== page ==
There is also the type of fun that is embodied in a more structured, competitive activity. This “running around” is more directed, set against an opposing force, and produces a more complex set of emotions that many children will also describe as “fun.” The competitive aspect of this more intense play provides a challenge which often spurs a superior, sometimes undreamed level of performance. “Fun” is experienced in a joyous individual or team moment where all the parts perfectly come together in that instant of time. Learning a new skill, and how to better compete, leads to an exhilarating “fun” feeling of greater self esteem and confidence. Preparing for, and reaching a shared team goal [think celebrating a championship] is “fun.” These forms of fun are especially appealing to older children who seek a richer experience in sports.

Fun and Organized Youth Sports
Having played sports for my entire life and coached youth basketball for a good part of it, I sometimes hear a parent or administrator casually say, “We’re just out here to run around and have some fun.” Yes, in some situations, that observation is dead-on—but not in most instructional youth sports programs with games and practices. The person who says, “Let’s just have fun,” does not grasp the essence of the goals pursued by a good youth sports coach. Most coaches (along with players and knowledgeable parents) want more.

Although “picking daisies” is always part of youth sports, children can easily find this form of fun in unstructured neighborhood games and other play activities. Reach for something more in the youth sports programs you select for your child. Find ones that combine good instruction with an age-appropriate dose of relaxed fun. Help your child appreciate the richer forms of fun.

Copyright © 2010-2012 by Jeffrey S. Rhoads; All Rights Reserved

The Joy of Youth Sports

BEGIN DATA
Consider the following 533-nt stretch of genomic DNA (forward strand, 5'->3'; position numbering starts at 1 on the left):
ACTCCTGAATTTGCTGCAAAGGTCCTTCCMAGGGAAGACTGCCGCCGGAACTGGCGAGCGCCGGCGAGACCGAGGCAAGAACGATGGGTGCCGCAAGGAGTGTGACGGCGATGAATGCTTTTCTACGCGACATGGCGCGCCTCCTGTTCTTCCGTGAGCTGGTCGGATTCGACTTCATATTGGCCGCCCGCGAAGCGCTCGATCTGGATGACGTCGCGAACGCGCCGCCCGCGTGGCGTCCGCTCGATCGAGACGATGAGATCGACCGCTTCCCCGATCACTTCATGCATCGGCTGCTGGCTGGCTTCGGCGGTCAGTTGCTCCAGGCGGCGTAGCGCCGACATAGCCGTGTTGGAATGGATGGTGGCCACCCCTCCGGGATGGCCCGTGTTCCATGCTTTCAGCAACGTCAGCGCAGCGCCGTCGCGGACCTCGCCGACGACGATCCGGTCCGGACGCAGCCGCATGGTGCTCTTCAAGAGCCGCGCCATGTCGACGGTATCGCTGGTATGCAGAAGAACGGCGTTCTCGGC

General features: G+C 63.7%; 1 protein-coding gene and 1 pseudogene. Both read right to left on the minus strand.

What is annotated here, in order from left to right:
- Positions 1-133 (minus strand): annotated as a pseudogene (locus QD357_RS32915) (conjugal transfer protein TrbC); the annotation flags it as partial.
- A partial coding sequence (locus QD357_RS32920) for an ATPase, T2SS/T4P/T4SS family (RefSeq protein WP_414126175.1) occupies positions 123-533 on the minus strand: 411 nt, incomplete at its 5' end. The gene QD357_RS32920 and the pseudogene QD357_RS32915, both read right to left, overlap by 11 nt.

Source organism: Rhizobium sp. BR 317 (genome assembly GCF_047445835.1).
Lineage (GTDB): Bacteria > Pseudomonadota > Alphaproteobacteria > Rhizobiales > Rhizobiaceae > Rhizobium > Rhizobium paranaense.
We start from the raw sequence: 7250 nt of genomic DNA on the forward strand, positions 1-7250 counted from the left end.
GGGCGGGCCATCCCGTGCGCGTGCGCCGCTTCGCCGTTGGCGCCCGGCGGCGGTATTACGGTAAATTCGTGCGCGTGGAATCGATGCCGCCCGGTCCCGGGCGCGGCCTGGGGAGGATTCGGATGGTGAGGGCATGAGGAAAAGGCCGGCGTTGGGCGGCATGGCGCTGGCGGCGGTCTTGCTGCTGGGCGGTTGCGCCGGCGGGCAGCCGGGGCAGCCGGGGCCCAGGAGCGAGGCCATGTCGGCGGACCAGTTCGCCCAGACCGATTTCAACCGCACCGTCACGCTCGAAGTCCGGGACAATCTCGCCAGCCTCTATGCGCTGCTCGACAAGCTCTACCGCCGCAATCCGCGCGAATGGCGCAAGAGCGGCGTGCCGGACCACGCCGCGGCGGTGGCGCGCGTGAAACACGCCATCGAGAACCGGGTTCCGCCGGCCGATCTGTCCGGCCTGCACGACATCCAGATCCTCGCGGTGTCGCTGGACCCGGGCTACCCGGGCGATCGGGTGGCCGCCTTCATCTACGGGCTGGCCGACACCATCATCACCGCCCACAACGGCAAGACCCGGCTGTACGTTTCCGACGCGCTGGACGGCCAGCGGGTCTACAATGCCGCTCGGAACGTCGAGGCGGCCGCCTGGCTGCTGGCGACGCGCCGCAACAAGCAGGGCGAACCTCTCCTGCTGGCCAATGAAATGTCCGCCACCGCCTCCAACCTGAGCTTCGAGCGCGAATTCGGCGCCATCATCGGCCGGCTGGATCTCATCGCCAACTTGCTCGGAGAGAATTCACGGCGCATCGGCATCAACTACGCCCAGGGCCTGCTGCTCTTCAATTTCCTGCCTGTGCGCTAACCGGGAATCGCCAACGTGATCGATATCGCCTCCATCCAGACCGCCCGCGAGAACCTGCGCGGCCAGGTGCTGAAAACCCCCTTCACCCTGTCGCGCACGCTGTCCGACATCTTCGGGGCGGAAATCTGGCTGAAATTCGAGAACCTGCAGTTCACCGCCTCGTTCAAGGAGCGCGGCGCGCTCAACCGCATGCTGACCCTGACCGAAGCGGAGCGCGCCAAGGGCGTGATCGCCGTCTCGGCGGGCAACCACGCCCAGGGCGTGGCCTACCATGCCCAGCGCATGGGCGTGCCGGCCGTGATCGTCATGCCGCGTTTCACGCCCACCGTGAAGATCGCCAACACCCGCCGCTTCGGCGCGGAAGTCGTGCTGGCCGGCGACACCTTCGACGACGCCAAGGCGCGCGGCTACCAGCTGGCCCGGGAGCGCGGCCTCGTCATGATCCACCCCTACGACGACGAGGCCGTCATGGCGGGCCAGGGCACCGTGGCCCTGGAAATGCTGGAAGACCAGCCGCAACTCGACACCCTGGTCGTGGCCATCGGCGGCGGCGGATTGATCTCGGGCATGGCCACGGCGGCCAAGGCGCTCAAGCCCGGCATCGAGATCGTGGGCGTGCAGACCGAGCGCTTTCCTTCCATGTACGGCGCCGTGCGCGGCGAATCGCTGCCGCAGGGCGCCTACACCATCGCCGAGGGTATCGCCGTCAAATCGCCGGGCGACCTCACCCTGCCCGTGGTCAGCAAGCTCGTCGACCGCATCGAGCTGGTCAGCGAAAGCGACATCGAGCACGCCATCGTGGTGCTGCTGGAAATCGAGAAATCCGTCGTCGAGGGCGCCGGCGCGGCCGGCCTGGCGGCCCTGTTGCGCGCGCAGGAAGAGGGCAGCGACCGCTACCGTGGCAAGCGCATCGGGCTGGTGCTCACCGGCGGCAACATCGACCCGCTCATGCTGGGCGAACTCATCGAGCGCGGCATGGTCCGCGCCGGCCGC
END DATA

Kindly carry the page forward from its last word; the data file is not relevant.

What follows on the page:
If you enjoyed this article, you may like my book:
The Joy of Youth Sports: Creating the best youth sports experience for your child (Amazon $8.95)

(Kindle Edition $2.99)


Friday, March 5, 2010

The Coach's Kid Always Plays

If you talk to sports parents, one of the common complaints is that “the coach’s kid always plays.” Sometimes this comment refers to the coach’s child receiving more playing time, playing the glory positions (e.g. pitcher, quarterback, point guard), while in other more competitive situations it can also refer to the child playing in front of seemingly more capable players.

Is there merit to this observation or is this simply another example of sports parents tending to look at a situation through the lens of their child’s interests? It’s probably a little of both.

In youth sports, parent-coaches are essential—there are simply not enough individuals (without a child on the team) who are interested in coaching. Often, the parent-coach has played the sport in high school and is knowledgeable about the game. In these instances, the coach’s child may be more skilled than others on the team, have a greater understanding of the game, and also enjoy playing (and practicing) the sport. In other words, the parent-coach’s child may deserve to play a key position on the team or receive more playing time—especially in competitive leagues.